“We were entirely ready to have God remove all these defects of character.”
Admitting that you are struggling means you need to be open to change. Certain routines, actions, and impulses are not working in your life anymore. You need to remove them before you can continue down the path of recovery.
“We humbly asked Him to remove our shortcomings.”
Removing these shortcomings in your life will help you make changes for the better. You can create new, healthy routines that feed into positivity.
“We made a list of all persons we had harmed and became willing to make amends to them all.”
Rebuilding relationships that have been hurt during your addiction is a crucial factor in rebuilding your life. Making these efforts will show that you take accountability for the strain you have created. Reaching out to the people you’ve hurt doesn’t guarantee they will accept your apology, and you need to prepare yourself for any outcome. Just know that you did the best you could do.
“We made direct amends to such people wherever possible, except when to do so would injure them or others.”
It may hurt people further to reach out after everything that happened; use your self-awareness to gauge the situation with each individual.
“We continued to take personal inventory and when we were wrong promptly admitted it.”
Taking accountability once and moving on will not prosper growth. You need to be prepared to check in with yourself and others frequently.
“We sought through prayer and meditation to improve our conscious contact with God as we understood Him, praying only for knowledge of His will for us and the power to carry that out.”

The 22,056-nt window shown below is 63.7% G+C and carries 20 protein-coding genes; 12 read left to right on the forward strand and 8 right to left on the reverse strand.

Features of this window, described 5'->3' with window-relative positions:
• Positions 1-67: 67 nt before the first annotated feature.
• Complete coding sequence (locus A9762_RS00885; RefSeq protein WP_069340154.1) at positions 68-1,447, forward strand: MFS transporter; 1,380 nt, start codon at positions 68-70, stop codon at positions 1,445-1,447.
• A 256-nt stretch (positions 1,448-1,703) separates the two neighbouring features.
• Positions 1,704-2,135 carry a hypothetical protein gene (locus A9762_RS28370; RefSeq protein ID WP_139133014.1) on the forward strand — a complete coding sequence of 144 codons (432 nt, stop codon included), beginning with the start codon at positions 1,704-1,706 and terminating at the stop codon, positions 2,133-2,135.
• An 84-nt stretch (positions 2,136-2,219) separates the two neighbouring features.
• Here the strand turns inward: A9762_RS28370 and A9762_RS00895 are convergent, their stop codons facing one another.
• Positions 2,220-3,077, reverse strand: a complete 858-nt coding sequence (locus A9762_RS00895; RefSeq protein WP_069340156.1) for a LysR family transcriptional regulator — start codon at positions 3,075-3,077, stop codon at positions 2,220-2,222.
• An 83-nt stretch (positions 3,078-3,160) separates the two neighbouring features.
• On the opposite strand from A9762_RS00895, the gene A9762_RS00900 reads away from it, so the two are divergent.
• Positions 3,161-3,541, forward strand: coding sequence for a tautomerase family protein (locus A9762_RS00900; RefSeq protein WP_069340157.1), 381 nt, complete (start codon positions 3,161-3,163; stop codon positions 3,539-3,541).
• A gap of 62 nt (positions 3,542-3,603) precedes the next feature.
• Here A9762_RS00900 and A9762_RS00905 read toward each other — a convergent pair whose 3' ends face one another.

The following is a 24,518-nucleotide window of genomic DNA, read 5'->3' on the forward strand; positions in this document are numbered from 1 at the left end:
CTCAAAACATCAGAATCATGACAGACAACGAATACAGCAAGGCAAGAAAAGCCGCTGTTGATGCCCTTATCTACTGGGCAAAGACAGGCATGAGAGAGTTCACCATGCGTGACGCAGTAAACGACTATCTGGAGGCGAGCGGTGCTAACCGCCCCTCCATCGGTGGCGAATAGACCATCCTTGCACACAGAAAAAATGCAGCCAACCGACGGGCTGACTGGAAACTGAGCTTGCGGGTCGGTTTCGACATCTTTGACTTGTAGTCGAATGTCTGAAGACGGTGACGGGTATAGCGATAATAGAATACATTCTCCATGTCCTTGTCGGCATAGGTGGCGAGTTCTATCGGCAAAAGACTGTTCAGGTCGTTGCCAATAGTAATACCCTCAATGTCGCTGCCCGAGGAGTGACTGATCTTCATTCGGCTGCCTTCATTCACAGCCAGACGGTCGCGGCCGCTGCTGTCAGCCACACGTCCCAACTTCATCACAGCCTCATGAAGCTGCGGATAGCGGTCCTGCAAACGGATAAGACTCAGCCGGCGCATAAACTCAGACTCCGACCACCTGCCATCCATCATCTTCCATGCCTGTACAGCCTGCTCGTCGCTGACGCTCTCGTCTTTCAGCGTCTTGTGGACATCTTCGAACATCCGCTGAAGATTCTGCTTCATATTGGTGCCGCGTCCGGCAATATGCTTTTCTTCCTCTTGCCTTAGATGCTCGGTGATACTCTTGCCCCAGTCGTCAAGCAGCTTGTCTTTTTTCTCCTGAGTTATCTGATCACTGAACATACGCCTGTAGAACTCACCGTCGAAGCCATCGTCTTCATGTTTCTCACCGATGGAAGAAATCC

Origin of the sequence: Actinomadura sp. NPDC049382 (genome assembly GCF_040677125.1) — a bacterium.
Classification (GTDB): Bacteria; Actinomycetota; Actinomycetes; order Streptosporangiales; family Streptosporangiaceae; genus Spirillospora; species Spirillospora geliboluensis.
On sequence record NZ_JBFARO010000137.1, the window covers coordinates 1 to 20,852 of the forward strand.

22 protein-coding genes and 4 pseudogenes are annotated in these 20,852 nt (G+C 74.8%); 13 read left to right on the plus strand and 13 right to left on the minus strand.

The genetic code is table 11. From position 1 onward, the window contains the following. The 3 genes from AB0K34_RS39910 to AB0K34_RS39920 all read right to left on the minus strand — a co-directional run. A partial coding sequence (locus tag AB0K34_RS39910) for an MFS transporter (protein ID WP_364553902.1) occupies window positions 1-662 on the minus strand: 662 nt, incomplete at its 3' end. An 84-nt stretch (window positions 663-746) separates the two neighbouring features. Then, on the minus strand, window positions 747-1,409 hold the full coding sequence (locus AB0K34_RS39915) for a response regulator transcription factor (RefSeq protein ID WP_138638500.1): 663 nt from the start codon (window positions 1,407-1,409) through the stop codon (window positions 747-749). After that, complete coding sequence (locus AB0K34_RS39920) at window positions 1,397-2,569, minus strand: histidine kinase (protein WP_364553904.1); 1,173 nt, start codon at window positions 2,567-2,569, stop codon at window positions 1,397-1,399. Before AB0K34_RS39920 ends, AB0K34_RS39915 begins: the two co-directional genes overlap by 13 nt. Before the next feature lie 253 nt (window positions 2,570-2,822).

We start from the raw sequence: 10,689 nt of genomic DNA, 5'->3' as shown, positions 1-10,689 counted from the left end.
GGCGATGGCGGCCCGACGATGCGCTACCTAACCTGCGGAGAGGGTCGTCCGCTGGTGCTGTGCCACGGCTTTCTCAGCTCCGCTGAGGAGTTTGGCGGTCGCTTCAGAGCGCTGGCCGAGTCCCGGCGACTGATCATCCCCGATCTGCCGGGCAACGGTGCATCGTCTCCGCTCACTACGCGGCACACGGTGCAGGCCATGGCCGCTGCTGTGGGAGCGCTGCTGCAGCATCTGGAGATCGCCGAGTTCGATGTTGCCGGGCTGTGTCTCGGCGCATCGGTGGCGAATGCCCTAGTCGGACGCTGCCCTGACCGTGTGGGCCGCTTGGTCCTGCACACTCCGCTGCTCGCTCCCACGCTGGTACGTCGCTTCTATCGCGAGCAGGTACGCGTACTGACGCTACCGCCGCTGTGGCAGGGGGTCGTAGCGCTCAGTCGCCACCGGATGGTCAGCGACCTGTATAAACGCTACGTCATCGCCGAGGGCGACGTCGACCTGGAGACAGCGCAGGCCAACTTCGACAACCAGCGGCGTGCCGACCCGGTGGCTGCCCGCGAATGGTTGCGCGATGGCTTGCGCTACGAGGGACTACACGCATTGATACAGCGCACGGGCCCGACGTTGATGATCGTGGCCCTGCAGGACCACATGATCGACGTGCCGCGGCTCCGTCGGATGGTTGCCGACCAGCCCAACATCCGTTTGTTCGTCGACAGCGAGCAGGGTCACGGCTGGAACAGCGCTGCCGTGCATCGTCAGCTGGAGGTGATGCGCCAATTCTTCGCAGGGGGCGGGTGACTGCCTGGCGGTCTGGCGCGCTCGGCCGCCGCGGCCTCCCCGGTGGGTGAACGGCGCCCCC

Take time for yourself and reflect on what you need to continue on your recovery journey.
“Having had a spiritual awakening as the result of these steps, we tried to carry this message to others and to practice these principles in all our affairs.”
Continue to repeat these Twelve Steps. You can always take new approaches to them and mold them to different situations. Now that you have the knowledge of the Twelve Steps, you can also begin helping others work through their recovery.
12-Step programs were built on the foundation of working the Twelve Steps. The Twelve Steps can help you in your recovery journey as you work to maintain sobriety and change your life for the better. 449 Recovery knows that 12-Step programs aren’t for everyone, but they can help those who need them. Taking steps towards a healthier self and future is what you deserve. Facing your struggles alone is next to impossible, but building a foundation through friends, family, and treatment will give you your life back. Practicing these Twelve Steps can prove to be one of your best tools for dealing with addiction. If you or a loved one is struggling with addiction, 449 Recovery is here for you. Located in Mission Viejo, California, we can help you heal and live the life you deserve. Call us today at (949) 435-7449 for more information on our program.